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back to article Reprieve for Weev: Court disowns AT&T hacker's conviction

Andrew "Weev" Auernheimer has had his troubling conviction and sentence under the Computer Fraud and Abuse Act reversed and vacated. The Third US Circuit Court of Appeals announced on Friday [PDF] that Weev's conviction was being vacated due to it being tried in an improper venue, following an appeal by Weev. Weev had been …

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Finally some sense!

The clock is ticking on how long it will last unfortunately :(

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Re: Finally some sense!

He's been inside long enough to claim remission of sentence.

He may be entitled to a little compensation though.

20 million would be fair I think.

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Real crime.

Making large corprations security look rubbish.

Which it was.

(Cautious) Thumbs up for this

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Anonymous Coward

Definitely misapplied

This law was definitely misapplied. When a web server is placed on the public internet, one must assume access is authorized unless there is a username or SSL key or something making it clear access is not authorized by default. In this case, they did not bypass some authorization scheme, this site was so insecure it simply didn't have one. (I would think some lesser charge for mishandling this private information may have been possible, but the prosecutors tried to overblow the charges and the consequence is if it blows up in their face the "perp" walks.)

I had a talking to with some authorities circa 1994 -- they felt I had made unauthorized access to a dialup computing system (actually a terminal server -- modem bank hooked to a internet connection). I pointed out there was no username or password, and the system didn't identify itself or indicate access was restricted. I narrowly escape a CFAA charge on that account. They suggested I call them personally for each and every system I wanted to access -- I did ask, "So, there are about 100 web sites now" (remember this was 1994) "and dozens of new ones are coming online *every* week. I should telephone you each time I want to access a new site?" They really didn't have an answer for that 8-)

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Re: Definitely misapplied

-- I call them personally for each and every system I wanted to access --

Similar to sailors given Liberty in Hong Kong being told to report the name and address of every foreign wo... national they spoke with -- among other things.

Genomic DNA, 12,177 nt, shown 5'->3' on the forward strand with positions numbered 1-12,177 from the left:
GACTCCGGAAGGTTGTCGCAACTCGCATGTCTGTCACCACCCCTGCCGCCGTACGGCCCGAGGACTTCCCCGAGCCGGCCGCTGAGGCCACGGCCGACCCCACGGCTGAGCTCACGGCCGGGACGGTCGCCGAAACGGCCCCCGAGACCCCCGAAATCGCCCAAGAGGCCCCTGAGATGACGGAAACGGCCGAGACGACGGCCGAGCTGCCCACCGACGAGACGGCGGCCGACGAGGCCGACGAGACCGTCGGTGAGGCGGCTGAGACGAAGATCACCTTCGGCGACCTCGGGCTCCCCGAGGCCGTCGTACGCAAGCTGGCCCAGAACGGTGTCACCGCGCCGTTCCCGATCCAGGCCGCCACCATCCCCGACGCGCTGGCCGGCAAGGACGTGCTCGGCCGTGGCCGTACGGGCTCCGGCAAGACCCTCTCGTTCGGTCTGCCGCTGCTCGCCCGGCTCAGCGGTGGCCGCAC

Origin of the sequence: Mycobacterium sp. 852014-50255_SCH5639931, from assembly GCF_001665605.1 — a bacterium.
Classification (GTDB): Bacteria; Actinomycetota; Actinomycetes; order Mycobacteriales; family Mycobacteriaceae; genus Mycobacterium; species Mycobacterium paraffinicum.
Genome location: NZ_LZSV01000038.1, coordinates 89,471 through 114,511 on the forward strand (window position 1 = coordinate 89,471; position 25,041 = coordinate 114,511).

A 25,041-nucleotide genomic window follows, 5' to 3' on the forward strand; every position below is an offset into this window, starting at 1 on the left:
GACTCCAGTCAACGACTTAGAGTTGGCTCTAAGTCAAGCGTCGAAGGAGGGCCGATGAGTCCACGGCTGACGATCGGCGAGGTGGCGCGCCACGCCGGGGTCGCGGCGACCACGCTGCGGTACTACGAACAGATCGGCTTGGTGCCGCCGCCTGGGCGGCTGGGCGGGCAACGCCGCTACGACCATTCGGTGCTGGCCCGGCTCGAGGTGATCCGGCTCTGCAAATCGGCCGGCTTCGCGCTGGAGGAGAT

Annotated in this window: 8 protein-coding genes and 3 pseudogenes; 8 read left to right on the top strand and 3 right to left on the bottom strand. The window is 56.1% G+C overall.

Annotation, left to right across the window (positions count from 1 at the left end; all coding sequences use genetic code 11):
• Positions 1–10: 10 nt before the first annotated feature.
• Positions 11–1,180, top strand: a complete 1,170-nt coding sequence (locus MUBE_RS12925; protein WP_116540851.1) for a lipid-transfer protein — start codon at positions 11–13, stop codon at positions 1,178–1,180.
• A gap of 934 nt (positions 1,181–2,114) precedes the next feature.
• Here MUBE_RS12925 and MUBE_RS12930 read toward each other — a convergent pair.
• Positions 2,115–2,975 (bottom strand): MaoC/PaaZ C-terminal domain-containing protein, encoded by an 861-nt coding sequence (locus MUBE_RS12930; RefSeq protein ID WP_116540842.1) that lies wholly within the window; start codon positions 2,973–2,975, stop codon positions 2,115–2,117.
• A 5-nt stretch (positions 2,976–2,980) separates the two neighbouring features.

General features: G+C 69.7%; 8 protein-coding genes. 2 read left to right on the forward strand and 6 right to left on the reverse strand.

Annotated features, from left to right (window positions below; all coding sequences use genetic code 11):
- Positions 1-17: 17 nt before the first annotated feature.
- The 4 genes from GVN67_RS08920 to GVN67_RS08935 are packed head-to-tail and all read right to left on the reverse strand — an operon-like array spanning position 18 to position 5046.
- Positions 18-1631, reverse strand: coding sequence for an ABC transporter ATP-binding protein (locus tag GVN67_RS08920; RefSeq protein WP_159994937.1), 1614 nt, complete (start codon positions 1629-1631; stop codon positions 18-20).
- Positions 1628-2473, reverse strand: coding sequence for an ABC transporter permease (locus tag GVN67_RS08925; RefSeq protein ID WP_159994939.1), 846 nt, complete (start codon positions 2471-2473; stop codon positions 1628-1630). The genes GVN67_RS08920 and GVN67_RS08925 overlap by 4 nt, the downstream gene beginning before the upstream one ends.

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Holmes

I wonder if that decision affects the legal principle that every patent violation happens in East Texas?

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Dag nab it! You beat me to it!

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Nations shall speak truth unto nations for peace and prosperity to take root and flourish

"Venue issues are animated in part by the 'danger of allowing the [G]overnment to choose its forum free from any external constraints.' The ever increasing ubiquity of the Internet only amplifies this concern," the Court wrote. "As we progress technologically we must remain mindful that cybercrimes do not happen in some metaphysical location that justifies disregarding constitutional limits on venue."

Dear Court,

Oh yes they do happen in some metaphysical location. To suggest otherwise is blatant misinformation and a corrupt perverse and subversive lead to boot.

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Anonymous Coward

Charged again?

Why doesn't the rules on double jeopardy apply?

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Re: Charged again?

The initial jeopardy has been negated by the ruling that the trial was invalid. But if he's convicted a second time, time already served must be accounted in a new sentence.

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Anonymous Coward

"The leak caused huge embarrassment to both AT&T and Apple as the leaked email addresses included those of then–White House Chief of Staff Rahm Emanuel, New York Mayor Michael Bloomberg, film mogul Harvey Weinstein, among others."

I see. The other 113,997 are irrelevant in comparison. Orwell's "some people are more equal than others" was a dig at Communism, but proves increasingly applicable to Capitalism, too, especially in the US.

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Anonymous Coward

... especially in the US developed western nations

Fixed that for you.

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